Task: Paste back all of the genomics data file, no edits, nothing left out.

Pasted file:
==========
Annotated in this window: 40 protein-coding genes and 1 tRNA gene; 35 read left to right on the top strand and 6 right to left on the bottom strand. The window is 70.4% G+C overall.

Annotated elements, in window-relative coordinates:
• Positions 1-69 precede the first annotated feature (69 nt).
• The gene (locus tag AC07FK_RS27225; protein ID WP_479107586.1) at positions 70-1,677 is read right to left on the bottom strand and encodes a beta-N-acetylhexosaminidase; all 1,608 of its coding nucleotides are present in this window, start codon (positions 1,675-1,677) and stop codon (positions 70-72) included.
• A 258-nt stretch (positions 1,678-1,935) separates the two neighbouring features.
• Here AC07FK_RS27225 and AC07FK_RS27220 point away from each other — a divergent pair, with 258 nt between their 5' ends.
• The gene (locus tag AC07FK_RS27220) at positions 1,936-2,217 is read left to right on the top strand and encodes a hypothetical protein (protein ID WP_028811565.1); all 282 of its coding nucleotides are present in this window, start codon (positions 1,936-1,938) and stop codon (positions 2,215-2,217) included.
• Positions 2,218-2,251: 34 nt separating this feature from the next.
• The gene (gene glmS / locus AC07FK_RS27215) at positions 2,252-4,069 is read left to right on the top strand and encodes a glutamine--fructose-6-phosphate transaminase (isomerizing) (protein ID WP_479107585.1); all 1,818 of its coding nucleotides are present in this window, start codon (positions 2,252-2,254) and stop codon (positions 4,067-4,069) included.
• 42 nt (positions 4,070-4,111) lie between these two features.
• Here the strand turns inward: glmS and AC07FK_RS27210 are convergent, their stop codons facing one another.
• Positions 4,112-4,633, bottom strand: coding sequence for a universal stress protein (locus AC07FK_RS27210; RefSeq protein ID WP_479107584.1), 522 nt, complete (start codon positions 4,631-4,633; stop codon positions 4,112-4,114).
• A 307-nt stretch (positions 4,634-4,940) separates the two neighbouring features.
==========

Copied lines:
Annotated in this window: 40 protein-coding genes and 1 tRNA gene; 35 read left to right on the top strand and 6 right to left on the bottom strand. The window is 70.4% G+C overall.

Annotated elements, in window-relative coordinates:
• Positions 1-69 precede the first annotated feature (69 nt).
• The gene (locus tag AC07FK_RS27225; protein ID WP_479107586.1) at positions 70-1,677 is read right to left on the bottom strand and encodes a beta-N-acetylhexosaminidase; all 1,608 of its coding nucleotides are present in this window, start codon (positions 1,675-1,677) and stop codon (positions 70-72) included.
• A 258-nt stretch (positions 1,678-1,935) separates the two neighbouring features.
• Here AC07FK_RS27225 and AC07FK_RS27220 point away from each other — a divergent pair, with 258 nt between their 5' ends.
• The gene (locus tag AC07FK_RS27220) at positions 1,936-2,217 is read left to right on the top strand and encodes a hypothetical protein (protein ID WP_028811565.1); all 282 of its coding nucleotides are present in this window, start codon (positions 1,936-1,938) and stop codon (positions 2,215-2,217) included.
• Positions 2,218-2,251: 34 nt separating this feature from the next.
• The gene (gene glmS / locus AC07FK_RS27215) at positions 2,252-4,069 is read left to right on the top strand and encodes a glutamine--fructose-6-phosphate transaminase (isomerizing) (protein ID WP_479107585.1); all 1,818 of its coding nucleotides are present in this window, start codon (positions 2,252-2,254) and stop codon (positions 4,067-4,069) included.
• 42 nt (positions 4,070-4,111) lie between these two features.
• Here the strand turns inward: glmS and AC07FK_RS27210 are convergent, their stop codons facing one another.
• Positions 4,112-4,633, bottom strand: coding sequence for a universal stress protein (locus AC07FK_RS27210; RefSeq protein ID WP_479107584.1), 522 nt, complete (start codon positions 4,631-4,633; stop codon positions 4,112-4,114).
• A 307-nt stretch (positions 4,634-4,940) separates the two neighbouring features.